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Table of Content
    Volume 37 Issue 3
    01 March 2013

    A typical landscape of karst cluster-peak depression in Mulun National Nature Reserve, Guangxi Zhuang Autonomous Region, China, where Du et al. studied plant community characteristics and their couplings relationship with soil (Pages 197–208 of this issue) (Photographed by PENG Wan-Xia).

    Adaptation of biomass allocation patterns of wild Fritillaria unibracteata to alpine environment in the eastern Qinghai-Xizang Plateau
    XU Bo, WANG Jin-Niu, SHI Fu-Sun, GAO Jing, WU Ning
    Chin J Plant Ecol. 2013, 37 (3):  187-196.  doi:10.3724/SP.J.1258.2013.00019
    Abstract ( 1337 )   Full Text ( 8 )   PDF (743KB) ( 2246 )   Save
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    Aims Under different selection stresses, alpine plants tend to adjust their biomass investments to different functions and/or organs, and this biomass allocation strategy presents different patterns during different life history stages of plants. Our objective is to address three hypotheses regarding Fritillaria unibracteata: 1) elevation gradients impact individual bulb biomass and individual total biomass; 2) biomass allocation adapts to the elevational change of environmental factors; and 3) biomass allocation at different life history stages show different patterns.

    Methods We collected wild F. unibracteata at different elevations in the alpine belt of Songpan County in the eastern Tibetan Plateau. The samples were cleaned and divided into different organs, the biomasses of which were then weighed after being dried in the oven.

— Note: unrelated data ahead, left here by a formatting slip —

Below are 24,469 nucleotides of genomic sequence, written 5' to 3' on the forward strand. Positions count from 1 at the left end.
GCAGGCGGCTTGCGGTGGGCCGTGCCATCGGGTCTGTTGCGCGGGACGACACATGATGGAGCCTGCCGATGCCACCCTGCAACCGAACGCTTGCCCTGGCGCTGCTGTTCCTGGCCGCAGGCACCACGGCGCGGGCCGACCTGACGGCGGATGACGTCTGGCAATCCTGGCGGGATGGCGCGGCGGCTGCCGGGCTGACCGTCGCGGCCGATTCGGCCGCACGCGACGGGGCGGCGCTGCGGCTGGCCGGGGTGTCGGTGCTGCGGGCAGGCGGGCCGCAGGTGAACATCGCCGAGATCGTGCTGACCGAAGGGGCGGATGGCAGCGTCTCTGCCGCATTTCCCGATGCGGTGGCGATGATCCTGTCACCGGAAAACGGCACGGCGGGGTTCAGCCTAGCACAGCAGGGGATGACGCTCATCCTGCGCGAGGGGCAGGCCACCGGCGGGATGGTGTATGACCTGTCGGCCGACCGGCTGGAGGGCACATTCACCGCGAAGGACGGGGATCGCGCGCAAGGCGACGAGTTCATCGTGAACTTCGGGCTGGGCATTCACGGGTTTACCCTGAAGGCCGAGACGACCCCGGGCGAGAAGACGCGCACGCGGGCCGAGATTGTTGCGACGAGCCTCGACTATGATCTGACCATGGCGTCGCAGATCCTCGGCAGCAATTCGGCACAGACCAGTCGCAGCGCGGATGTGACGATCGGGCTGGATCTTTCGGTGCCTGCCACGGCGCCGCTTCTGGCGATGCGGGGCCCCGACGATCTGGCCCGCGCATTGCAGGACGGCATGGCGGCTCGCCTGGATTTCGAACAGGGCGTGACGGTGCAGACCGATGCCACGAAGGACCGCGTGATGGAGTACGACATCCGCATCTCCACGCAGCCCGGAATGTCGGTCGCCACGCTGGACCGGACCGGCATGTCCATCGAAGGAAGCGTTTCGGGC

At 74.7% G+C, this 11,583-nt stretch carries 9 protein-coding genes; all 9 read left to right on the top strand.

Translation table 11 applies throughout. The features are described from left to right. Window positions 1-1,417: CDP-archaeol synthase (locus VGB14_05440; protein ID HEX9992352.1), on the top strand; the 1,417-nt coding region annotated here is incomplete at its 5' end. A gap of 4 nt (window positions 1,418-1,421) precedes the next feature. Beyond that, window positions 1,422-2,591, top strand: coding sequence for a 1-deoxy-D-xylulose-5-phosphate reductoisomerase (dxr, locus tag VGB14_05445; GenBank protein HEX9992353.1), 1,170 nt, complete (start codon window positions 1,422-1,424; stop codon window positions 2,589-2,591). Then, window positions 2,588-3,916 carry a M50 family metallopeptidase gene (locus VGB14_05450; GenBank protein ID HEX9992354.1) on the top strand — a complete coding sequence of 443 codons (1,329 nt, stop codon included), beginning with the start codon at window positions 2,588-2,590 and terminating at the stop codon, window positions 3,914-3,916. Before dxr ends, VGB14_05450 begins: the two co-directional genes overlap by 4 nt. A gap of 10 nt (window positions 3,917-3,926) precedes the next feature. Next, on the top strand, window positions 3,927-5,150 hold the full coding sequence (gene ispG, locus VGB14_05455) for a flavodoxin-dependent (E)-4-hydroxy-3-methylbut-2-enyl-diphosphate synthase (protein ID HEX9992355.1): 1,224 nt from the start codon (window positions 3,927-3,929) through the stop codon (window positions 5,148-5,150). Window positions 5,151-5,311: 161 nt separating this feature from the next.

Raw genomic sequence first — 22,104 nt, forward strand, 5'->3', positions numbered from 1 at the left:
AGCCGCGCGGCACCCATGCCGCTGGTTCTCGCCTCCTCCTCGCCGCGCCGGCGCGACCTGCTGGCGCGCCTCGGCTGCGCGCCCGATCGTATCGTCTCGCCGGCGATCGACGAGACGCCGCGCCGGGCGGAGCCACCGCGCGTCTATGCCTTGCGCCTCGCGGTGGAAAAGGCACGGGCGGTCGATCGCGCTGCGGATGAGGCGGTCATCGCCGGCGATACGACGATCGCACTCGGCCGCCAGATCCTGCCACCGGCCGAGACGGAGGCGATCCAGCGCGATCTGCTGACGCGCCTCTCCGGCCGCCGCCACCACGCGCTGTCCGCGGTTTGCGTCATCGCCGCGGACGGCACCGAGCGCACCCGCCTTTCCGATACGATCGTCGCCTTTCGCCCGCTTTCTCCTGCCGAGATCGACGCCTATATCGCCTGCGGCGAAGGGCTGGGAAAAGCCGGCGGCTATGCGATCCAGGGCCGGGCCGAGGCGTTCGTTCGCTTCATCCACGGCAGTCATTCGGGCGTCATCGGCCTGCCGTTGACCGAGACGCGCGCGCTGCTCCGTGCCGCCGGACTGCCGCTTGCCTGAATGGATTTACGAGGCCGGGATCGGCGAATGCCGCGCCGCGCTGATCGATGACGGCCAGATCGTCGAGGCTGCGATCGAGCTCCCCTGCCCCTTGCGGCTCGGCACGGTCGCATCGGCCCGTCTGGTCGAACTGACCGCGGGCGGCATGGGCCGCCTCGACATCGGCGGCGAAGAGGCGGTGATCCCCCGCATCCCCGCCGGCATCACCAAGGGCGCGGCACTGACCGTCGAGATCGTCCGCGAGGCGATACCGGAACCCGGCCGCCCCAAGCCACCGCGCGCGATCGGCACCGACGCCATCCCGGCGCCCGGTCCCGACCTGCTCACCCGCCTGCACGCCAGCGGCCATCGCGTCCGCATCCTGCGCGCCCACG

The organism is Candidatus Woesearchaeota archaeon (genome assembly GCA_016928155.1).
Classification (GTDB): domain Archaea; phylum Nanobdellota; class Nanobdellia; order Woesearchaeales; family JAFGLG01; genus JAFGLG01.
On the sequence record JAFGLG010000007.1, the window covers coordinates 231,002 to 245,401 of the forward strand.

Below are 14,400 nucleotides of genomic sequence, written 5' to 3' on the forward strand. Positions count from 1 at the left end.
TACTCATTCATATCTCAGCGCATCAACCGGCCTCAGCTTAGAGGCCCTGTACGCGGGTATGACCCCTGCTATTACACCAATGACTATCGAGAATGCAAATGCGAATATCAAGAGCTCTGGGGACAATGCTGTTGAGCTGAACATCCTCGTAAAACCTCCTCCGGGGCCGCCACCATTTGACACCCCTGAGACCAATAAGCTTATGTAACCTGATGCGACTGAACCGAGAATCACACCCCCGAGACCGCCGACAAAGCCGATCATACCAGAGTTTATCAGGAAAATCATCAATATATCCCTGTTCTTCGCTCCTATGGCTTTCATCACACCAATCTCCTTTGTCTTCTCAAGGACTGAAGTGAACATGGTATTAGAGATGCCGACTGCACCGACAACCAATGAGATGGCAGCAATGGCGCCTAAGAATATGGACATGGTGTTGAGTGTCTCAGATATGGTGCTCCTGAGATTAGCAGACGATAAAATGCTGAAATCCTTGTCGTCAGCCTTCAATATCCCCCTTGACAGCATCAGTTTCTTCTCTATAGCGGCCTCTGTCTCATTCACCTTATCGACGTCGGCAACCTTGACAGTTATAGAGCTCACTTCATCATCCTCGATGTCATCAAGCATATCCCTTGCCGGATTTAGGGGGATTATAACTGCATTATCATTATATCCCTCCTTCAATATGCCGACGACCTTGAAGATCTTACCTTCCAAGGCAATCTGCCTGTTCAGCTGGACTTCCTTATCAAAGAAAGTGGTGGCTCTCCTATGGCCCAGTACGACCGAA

Important finding Elevation significantly affected individual bulb biomass (IBB) and individual total biomass (ITB), both of which decreased gradually with increased elevation. Elevation representing the heat factor was the pivotal factor limiting the growth of alpine plants such as F. unibracteata. For plants with different life history stages, their biomass allocation presented diverse patterns. First, the bulb biomass allocation (BBA) of 2-year-old F. unibracteata significantly decreased with increased elevation, but its leaf biomass allocation (LBA) increased. Second, both BBA and LBA of 3- and 4-year-old F. unibracteata were relatively stable at different elevations, but their stem biomass allocation (SBA) significantly decreased with increased elevation. In contrast, the sexual reproductive (flower) allocation (SRA) significantly increased with increased elevation. Third, at different life history stages, the root biomass allocation (RBA) of F. unibracteata was relatively stable at different elevations. Both RBA and SBA showed an increasing trend with the growth of plants, but BBA and LBA showed a decreasing trend. Three- year-old individuals normally had the maximum IBB.

    Plant community characteristics and its coupling relationships with soil in depressions between karst hills, North Guangxi, China
    DU Hu, PENG Wan-Xia, SONG Tong-Qing, WANG Ke-Lin, ZENG Fu-Ping, LU Shi-Yang, SHI Wei-Wei, TANG Cheng, TAN Qiu-Jin
    Chin J Plant Ecol. 2013, 37 (3):  197-208.  doi:10.3724/SP.J.1258.2013.00020
    Abstract ( 1384 )   Full Text ( 8 )   PDF (311KB) ( 1997 )   Save
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    Aims Our objective was to study plant community characteristics and coupling relationships between plant and soil properties in different ecosystems in depressions between karst hills.

    Methods We established 24 sample plots of 20 m × 20 m dimensions in four ecosystems (grassland, scrub, secondary forest and primary forest) in depressions between karst hills. We investigated the species composition and diversity characteristics of these ecosystems. We chose 35 indexes covering plant community and soil properties to study the relationships between plant factors and soil nutrients, soil mineral chemical components and soil microbes using analysis by principal component analysis (PCA) and canonical correlation analysis (CCA).